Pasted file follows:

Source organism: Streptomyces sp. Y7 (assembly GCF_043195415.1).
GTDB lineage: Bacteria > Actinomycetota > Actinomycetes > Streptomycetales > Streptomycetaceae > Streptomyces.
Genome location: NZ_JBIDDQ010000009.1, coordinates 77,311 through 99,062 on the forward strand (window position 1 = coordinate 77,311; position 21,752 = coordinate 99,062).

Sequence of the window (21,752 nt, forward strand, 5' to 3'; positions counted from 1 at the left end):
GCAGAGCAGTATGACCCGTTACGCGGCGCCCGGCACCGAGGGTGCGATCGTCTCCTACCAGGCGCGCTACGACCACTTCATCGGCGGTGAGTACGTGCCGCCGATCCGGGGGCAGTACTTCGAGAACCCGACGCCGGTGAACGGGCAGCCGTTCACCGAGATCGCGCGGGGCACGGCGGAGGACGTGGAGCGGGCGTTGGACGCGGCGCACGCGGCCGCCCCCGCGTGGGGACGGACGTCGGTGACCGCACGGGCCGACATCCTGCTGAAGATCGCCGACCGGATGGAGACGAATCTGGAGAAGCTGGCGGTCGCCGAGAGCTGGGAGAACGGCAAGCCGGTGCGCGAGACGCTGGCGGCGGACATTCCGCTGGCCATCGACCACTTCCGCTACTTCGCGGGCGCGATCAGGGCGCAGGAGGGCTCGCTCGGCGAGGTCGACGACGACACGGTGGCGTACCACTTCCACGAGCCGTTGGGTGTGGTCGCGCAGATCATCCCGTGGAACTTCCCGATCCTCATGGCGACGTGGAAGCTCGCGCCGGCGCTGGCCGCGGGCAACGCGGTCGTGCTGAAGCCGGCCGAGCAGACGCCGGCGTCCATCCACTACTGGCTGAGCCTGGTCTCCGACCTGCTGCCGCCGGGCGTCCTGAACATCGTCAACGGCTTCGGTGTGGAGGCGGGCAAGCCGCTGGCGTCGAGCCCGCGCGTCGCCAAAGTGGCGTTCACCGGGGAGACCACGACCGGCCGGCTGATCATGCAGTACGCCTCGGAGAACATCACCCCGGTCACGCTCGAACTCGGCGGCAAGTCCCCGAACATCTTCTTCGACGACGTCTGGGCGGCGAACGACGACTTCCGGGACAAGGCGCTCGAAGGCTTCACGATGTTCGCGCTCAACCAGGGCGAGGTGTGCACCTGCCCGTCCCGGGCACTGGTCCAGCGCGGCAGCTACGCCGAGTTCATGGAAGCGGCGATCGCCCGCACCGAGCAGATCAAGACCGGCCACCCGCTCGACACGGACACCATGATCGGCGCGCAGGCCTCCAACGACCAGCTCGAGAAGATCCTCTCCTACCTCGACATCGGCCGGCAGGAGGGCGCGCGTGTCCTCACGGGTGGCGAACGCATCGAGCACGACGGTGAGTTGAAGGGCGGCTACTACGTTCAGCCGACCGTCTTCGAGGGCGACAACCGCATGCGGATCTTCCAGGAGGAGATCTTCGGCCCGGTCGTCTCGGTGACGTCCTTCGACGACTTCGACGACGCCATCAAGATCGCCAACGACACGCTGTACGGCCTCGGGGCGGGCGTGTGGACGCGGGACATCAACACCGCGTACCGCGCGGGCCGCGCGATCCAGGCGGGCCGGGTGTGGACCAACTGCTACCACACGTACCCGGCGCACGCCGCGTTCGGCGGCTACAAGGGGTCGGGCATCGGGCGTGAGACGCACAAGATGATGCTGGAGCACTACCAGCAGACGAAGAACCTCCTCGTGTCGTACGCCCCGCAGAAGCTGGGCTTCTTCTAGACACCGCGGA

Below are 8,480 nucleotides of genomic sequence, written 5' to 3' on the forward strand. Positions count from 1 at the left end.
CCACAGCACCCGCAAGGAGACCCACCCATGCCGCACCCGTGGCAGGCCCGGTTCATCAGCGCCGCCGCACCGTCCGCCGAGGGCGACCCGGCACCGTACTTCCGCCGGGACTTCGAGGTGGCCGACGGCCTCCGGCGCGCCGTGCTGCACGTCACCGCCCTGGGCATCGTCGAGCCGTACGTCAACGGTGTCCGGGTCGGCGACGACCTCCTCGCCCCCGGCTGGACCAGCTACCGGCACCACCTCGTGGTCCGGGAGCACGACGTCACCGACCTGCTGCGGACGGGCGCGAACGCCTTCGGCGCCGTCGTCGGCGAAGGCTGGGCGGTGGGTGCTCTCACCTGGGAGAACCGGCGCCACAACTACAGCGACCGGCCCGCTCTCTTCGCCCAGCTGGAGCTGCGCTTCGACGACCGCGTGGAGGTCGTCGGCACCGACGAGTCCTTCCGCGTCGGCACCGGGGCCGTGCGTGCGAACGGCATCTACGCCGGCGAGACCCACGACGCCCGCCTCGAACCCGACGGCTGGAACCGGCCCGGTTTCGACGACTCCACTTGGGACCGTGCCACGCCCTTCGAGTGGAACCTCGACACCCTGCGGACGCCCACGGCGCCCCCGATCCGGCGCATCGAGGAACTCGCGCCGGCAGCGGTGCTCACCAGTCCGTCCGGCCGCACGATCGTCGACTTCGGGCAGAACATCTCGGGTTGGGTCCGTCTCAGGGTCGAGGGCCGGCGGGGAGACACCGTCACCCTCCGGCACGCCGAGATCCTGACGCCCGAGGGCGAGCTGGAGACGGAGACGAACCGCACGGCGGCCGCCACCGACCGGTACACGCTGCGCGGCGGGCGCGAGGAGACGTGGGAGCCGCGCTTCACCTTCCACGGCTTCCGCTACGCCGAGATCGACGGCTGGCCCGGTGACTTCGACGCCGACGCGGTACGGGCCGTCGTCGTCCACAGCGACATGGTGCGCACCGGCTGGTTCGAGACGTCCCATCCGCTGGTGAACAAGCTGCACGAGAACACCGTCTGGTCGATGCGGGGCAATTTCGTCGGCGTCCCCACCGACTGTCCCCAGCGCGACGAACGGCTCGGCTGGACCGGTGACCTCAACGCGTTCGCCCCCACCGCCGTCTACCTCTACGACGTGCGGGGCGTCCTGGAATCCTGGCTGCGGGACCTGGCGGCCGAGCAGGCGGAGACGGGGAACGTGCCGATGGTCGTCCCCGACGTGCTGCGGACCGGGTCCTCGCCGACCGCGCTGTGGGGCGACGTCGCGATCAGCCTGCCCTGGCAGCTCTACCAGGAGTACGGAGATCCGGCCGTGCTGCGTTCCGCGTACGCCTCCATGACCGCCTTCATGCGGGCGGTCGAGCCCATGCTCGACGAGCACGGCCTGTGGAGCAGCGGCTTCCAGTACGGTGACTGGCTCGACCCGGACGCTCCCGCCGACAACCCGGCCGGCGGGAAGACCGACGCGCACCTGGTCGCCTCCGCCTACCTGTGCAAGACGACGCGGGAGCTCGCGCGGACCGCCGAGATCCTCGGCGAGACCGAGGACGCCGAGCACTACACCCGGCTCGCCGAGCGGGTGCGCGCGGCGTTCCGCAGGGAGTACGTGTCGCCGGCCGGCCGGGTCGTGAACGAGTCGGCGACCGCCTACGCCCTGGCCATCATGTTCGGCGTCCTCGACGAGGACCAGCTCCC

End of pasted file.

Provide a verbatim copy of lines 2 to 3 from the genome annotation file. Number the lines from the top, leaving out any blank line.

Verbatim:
GTDB lineage: Bacteria > Actinomycetota > Actinomycetes > Streptomycetales > Streptomycetaceae > Streptomyces.
Genome location: NZ_JBIDDQ010000009.1, coordinates 77,311 through 99,062 on the forward strand (window position 1 = coordinate 77,311; position 21,752 = coordinate 99,062).